Anxious? Just Do It!

Don't think about it! Breathe and just do it!
If you have to do something that petrifies you, here's the secret to getting it done with as little anxiety as possible: Just do it. Don't even think about it. Forcing yourself to 'just do it' allows you no time to create worst case scenarios in your head or find a way to back out.

Yesterday I had to have a blood test. I'm not scared of needles, but I'm terrified of the way I feel after getting one. I feel faint, nauseous, sweaty. About six months ago I actually blacked out after a blood test.

So yesterday when my doctor told me I'd need a blood test to help figure out what's causing my new chronic pain symptom, I froze. And said no. And then, "can I take an Ativan and ask someone to come with me?". She said, "Why don't you do it now? Get it over with. Don't think about it. You can do this".

I shook my head, but then I considered it. Wouldn't having the test now, even if my worst fears came true, be less scary than waiting a week, imagining passing out over and over, and then having to deal with the test? 

So I agreed. I did the test. It was awful. It took half an hour to find a vein and I almost passed out again... But I did it. And the triumphant feeling of knowing I faced my fear and came out on the other side was worth every moment of anxiety.

5 Signs You're Dating the Right Person

Even if you don't believe in Mr. Right, there's definitely someone out there who's right for you. But how do you know you've found him?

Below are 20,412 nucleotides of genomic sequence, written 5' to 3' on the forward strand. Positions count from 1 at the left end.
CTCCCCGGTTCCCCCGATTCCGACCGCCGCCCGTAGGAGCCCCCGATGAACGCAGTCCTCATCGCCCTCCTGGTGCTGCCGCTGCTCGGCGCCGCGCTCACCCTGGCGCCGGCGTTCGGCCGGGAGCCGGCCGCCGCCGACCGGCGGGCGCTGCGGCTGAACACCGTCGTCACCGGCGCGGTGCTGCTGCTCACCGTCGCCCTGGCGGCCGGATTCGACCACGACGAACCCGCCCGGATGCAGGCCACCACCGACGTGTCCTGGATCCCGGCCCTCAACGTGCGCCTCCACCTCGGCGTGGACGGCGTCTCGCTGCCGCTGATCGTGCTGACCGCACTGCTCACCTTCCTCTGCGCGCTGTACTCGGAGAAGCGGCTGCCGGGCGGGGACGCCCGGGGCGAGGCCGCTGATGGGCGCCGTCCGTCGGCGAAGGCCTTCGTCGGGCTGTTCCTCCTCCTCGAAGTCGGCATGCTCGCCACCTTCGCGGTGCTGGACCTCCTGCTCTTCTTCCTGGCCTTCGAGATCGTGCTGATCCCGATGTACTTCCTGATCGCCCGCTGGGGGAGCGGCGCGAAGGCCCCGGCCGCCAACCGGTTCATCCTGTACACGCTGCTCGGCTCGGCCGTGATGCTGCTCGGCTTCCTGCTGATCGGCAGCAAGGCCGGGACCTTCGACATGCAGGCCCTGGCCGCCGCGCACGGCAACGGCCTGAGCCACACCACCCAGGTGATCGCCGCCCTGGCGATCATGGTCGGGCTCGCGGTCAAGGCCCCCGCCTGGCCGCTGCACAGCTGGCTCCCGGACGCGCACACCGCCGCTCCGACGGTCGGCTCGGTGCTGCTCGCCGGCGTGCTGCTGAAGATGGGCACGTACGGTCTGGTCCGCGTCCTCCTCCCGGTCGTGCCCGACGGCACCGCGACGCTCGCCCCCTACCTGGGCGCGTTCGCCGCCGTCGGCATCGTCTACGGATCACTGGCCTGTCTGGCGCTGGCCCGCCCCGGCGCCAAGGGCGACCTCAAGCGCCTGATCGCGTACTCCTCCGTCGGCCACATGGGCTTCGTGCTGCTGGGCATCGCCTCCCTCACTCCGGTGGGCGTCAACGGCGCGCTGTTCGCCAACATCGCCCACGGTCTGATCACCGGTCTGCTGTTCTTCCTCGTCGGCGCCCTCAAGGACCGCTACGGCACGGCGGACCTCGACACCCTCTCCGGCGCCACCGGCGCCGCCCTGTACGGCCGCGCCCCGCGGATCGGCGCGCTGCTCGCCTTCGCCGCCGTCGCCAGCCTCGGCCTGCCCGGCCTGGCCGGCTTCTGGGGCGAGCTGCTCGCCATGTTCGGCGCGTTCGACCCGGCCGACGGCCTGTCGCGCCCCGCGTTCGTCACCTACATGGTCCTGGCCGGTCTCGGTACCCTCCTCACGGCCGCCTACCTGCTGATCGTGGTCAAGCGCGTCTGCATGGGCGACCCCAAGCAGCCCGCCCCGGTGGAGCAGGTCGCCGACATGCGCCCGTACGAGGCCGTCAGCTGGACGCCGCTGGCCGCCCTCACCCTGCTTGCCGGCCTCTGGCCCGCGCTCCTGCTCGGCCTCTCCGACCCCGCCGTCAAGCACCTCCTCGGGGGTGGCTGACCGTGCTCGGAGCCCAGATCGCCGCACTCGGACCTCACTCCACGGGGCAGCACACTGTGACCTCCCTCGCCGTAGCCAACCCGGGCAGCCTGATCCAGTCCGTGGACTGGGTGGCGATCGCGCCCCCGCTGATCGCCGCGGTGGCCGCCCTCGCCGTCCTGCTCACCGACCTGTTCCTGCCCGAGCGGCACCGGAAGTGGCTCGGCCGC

1 He's understanding of your disability. Never, ever settle for someone who thinks less of you because of your disability and how it affects your life. If he can't get past your medication, your cane, your weekly therapy or difficulty with things like stairs or numbers, he'll have to get past the fact that he's not good enough for you.

2 He makes you as happy as you make him. Relationships are full of give and take, but they're not healthy when they're all give and no take, or vice versa. Think about how he makes you feel, and how he responds to your words, your touch, your time together. Everyone deserves someone who makes them happy.

3 He pushes you to become the best you, you can be. This isn't to say he convinces you to take college class upgrades or makes you exercise 5 times a week (that's a little extreme, and may not even align with your goals!). A supportive partner simply encourages you to try new things, cheers you on as you race toward the finish line and dries your tears when you don't succeed, knowing you'll do better next time.

4 When you see little things that remind you of him, you smile. I believe healthy relationships (romantic or otherwise) lead to an increase in moments that make you smile. So if you see a car that looks like his, happen to wear his favourite colour or hear your song on the radio and can't help but grin, he's probably the one for you.